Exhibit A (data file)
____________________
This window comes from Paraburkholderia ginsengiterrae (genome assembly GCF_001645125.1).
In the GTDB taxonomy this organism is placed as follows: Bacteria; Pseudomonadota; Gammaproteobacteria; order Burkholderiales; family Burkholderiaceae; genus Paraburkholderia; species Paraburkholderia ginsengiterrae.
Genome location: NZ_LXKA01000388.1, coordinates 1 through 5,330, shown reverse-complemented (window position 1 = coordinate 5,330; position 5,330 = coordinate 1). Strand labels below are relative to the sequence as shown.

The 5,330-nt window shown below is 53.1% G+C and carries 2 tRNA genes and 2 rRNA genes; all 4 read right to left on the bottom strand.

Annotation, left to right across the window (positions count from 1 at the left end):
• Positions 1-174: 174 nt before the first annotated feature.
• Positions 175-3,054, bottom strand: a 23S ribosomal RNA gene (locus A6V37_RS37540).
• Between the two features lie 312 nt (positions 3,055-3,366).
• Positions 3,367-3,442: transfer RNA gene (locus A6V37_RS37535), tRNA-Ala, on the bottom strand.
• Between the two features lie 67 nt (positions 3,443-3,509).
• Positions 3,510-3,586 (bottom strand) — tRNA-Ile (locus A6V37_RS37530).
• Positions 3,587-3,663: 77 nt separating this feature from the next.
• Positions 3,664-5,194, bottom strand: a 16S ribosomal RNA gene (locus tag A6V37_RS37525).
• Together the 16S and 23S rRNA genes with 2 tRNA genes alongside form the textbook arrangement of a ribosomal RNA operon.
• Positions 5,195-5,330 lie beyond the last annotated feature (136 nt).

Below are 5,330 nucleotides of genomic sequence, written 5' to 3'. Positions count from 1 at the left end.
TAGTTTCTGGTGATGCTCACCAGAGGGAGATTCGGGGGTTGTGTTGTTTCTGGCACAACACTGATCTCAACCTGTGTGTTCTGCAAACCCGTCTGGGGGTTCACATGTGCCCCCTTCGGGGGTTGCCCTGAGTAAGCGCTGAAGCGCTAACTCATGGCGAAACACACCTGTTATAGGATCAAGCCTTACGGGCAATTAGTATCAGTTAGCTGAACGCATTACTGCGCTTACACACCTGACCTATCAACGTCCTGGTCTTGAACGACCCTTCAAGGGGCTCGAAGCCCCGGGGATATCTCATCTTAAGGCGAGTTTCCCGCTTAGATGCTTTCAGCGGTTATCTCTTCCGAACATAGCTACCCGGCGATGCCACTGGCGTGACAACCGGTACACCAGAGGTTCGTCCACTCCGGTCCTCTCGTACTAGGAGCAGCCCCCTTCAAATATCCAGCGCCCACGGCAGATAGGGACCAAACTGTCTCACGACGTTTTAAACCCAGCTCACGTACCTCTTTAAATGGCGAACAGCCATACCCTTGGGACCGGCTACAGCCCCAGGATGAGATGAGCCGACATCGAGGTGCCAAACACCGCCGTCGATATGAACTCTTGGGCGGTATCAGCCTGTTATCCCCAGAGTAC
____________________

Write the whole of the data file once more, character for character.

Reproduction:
This window comes from Paraburkholderia ginsengiterrae (genome assembly GCF_001645125.1).
In the GTDB taxonomy this organism is placed as follows: Bacteria; Pseudomonadota; Gammaproteobacteria; order Burkholderiales; family Burkholderiaceae; genus Paraburkholderia; species Paraburkholderia ginsengiterrae.
Genome location: NZ_LXKA01000388.1, coordinates 1 through 5,330, shown reverse-complemented (window position 1 = coordinate 5,330; position 5,330 = coordinate 1). Strand labels below are relative to the sequence as shown.

The 5,330-nt window shown below is 53.1% G+C and carries 2 tRNA genes and 2 rRNA genes; all 4 read right to left on the bottom strand.

Annotation, left to right across the window (positions count from 1 at the left end):
• Positions 1-174: 174 nt before the first annotated feature.
• Positions 175-3,054, bottom strand: a 23S ribosomal RNA gene (locus A6V37_RS37540).
• Between the two features lie 312 nt (positions 3,055-3,366).
• Positions 3,367-3,442: transfer RNA gene (locus A6V37_RS37535), tRNA-Ala, on the bottom strand.
• Between the two features lie 67 nt (positions 3,443-3,509).
• Positions 3,510-3,586 (bottom strand) — tRNA-Ile (locus A6V37_RS37530).
• Positions 3,587-3,663: 77 nt separating this feature from the next.
• Positions 3,664-5,194, bottom strand: a 16S ribosomal RNA gene (locus tag A6V37_RS37525).
• Together the 16S and 23S rRNA genes with 2 tRNA genes alongside form the textbook arrangement of a ribosomal RNA operon.
• Positions 5,195-5,330 lie beyond the last annotated feature (136 nt).

Below are 5,330 nucleotides of genomic sequence, written 5' to 3'. Positions count from 1 at the left end.
TAGTTTCTGGTGATGCTCACCAGAGGGAGATTCGGGGGTTGTGTTGTTTCTGGCACAACACTGATCTCAACCTGTGTGTTCTGCAAACCCGTCTGGGGGTTCACATGTGCCCCCTTCGGGGGTTGCCCTGAGTAAGCGCTGAAGCGCTAACTCATGGCGAAACACACCTGTTATAGGATCAAGCCTTACGGGCAATTAGTATCAGTTAGCTGAACGCATTACTGCGCTTACACACCTGACCTATCAACGTCCTGGTCTTGAACGACCCTTCAAGGGGCTCGAAGCCCCGGGGATATCTCATCTTAAGGCGAGTTTCCCGCTTAGATGCTTTCAGCGGTTATCTCTTCCGAACATAGCTACCCGGCGATGCCACTGGCGTGACAACCGGTACACCAGAGGTTCGTCCACTCCGGTCCTCTCGTACTAGGAGCAGCCCCCTTCAAATATCCAGCGCCCACGGCAGATAGGGACCAAACTGTCTCACGACGTTTTAAACCCAGCTCACGTACCTCTTTAAATGGCGAACAGCCATACCCTTGGGACCGGCTACAGCCCCAGGATGAGATGAGCCGACATCGAGGTGCCAAACACCGCCGTCGATATGAACTCTTGGGCGGTATCAGCCTGTTATCCCCAGAGTAC